Saturday, April 2, 2016

Creating Themed Reading Units

Recently I wrote a blog post for Graphite about creating themed reading units that directly relate to student interests.  In fact, I took the unit themes from the results I student polls.

Here's a link to the post.

Monday, March 21, 2016

BreakoutEDU in 2nd Grade

Back in December I heard (from a source I can't recall) about an activity called BreakoutEDU.  The context in which I heard about it was related to high school.  While it sounded cool, and the website looked interesting, it was something I decided not to invest in because I had a difficult time determining the usefulness for 2nd graders.

A few weeks ago I attended EdCampSV and one of the sessions I attended was about BreakoutEDU.  The session participants, in fact, had to solve a BreakoutEDU puzzle.  It was a lot of fun and being able to experience the activities firsthand made it easy for me to see how I could apply the idea to second grade.

In addition, when I returned to the BreakoutEDU website I discovered several games had been created and added specifically for younger students.

Last week my students completed a leprechaun BreakoutEDU from the website (I made a few minor modifications).  They completed the puzzles whole-class so I could guide them more easily through the process of having clues and objects related to several puzzles all available to sort through at the same time.  In general I wouldn't recommend having 24 students all do the same activity at the same time simply because that means that a few students are activitly participating at any given moment while most are waiting for their turn.  However, it was successful in that everyone had a turn or 2 or 3 at different points in the challenge and by the end of the activity everyone understood how a Breakout worked.  Plus, they successfully opened the box and found some candy!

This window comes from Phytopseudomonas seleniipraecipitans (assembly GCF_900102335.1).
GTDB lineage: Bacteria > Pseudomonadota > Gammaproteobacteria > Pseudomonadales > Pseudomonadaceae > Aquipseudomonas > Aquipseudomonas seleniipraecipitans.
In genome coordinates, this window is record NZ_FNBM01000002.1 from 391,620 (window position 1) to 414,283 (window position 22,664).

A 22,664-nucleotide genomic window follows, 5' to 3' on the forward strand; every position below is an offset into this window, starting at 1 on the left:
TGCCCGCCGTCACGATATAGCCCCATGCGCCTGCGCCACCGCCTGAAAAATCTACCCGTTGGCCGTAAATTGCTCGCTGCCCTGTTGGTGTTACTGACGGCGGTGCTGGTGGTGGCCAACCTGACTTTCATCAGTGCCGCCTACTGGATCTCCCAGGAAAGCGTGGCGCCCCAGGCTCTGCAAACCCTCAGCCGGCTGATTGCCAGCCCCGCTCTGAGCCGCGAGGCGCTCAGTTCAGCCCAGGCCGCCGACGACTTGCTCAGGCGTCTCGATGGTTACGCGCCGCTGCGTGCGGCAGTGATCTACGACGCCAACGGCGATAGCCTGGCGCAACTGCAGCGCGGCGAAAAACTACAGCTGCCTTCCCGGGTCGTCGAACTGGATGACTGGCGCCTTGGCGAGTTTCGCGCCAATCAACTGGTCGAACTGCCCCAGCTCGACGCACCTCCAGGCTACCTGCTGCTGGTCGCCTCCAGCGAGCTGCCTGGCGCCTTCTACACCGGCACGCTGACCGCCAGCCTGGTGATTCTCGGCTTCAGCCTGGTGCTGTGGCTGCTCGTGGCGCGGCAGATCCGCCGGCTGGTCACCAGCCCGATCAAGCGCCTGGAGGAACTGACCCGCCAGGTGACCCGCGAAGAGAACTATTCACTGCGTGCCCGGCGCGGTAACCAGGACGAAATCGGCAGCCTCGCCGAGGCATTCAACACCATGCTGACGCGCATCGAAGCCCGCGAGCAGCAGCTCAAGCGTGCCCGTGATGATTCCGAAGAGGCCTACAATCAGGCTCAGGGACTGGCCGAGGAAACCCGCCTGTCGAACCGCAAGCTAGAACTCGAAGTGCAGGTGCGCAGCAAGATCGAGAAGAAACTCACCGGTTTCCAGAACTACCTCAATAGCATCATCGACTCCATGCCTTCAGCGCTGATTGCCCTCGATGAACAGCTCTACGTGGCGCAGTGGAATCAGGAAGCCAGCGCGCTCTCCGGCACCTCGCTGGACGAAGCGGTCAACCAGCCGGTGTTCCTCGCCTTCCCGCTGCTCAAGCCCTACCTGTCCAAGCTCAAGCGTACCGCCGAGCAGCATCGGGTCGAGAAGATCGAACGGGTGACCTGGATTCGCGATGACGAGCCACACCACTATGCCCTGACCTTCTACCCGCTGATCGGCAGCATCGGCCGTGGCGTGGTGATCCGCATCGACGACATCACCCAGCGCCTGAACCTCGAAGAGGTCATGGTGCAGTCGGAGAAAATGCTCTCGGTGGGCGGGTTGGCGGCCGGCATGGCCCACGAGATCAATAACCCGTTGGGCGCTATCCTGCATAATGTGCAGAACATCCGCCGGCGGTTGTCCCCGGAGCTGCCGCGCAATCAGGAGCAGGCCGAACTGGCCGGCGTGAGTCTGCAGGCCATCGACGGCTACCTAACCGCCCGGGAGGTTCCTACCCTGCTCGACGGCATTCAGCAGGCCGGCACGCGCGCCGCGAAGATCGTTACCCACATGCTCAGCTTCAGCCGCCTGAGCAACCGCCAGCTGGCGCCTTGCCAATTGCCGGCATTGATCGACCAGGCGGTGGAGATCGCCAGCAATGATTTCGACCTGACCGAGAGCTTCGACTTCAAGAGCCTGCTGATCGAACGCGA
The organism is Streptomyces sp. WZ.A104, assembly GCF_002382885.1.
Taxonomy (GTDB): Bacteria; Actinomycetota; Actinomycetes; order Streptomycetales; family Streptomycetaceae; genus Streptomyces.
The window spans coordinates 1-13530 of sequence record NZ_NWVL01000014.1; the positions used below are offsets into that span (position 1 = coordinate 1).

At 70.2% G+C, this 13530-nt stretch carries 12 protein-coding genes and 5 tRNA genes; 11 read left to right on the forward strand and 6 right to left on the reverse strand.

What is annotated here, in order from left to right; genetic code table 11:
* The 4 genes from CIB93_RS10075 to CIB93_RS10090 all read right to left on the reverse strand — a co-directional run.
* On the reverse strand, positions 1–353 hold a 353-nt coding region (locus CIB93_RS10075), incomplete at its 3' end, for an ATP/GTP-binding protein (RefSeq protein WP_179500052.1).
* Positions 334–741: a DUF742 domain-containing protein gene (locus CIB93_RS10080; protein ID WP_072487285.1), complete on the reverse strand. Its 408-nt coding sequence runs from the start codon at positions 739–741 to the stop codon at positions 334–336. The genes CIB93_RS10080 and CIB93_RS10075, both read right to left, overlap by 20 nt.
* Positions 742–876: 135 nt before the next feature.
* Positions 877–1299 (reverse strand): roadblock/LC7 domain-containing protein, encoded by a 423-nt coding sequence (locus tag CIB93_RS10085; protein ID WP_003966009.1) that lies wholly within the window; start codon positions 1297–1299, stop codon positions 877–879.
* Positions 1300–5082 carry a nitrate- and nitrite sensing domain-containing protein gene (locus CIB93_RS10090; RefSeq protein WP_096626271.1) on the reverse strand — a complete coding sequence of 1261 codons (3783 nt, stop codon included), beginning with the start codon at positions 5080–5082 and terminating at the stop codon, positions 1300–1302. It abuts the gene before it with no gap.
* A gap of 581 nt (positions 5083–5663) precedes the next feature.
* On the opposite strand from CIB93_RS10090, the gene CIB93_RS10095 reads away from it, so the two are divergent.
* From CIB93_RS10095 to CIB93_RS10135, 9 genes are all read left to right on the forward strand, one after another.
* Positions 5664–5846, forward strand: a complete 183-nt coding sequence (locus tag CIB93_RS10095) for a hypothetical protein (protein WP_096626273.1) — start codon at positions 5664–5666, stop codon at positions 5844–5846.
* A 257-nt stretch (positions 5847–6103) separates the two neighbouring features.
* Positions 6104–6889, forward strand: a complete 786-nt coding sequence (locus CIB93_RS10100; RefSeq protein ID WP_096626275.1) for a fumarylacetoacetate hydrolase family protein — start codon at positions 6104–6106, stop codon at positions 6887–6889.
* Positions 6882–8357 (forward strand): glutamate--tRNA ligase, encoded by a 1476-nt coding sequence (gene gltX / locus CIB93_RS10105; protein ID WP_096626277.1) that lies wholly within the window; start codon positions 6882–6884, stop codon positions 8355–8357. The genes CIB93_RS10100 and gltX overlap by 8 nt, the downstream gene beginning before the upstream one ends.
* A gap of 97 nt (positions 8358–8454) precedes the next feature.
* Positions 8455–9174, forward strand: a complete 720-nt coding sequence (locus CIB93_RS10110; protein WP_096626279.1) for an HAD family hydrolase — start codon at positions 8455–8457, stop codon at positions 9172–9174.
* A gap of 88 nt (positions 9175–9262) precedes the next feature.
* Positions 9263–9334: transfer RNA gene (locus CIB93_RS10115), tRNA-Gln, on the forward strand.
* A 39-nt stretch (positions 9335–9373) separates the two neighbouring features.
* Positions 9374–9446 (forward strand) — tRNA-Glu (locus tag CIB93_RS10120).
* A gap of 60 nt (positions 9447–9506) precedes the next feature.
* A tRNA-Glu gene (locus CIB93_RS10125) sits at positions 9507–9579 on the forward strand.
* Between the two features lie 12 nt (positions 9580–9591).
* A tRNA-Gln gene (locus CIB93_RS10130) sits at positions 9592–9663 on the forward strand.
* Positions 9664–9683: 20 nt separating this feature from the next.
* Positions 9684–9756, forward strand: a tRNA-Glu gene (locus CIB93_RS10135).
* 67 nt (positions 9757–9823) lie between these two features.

Pictures show items arranged for easy photographing, but in reality the items were spread around and not grouped together as shown.

Today the students completed another BreakoutEDU challenge.  This challenge was basically The Swamp, found at BreakoutEDU, with a few modifications to relate to the book My Lucky Day by Keiko Kasza instead, because I had read that to the class last week.

They completed the challenge in a center format with 6 students in a group and I gave them 20 minutes to open the 3 locks.  Three of the 4 groups were successful.

Despite comments I made directing them back to the clues (have you found anything that could help you with that, what do the clues say), many of the students preferred to use a "guess and check" strategy or random searching of the area instead of really thinking about the clues.  That's something I'll have to keep in mind in the future.  Since we were working in centers only a small part of the classroom was used the BreakoutEDU so this method was fairly successful.

I am excited to find time for our next BreakoutEDU activity and I'm very grateful for the creators and all the teachers who have posted ideas.

Saturday, January 23, 2016

New Uses for Sown to Grow

Using Sown to Grow in class has been popular with my students.  In a class vote, they preferred Sown to Grow 20/23 students for tracking math facts and Raz Kids data.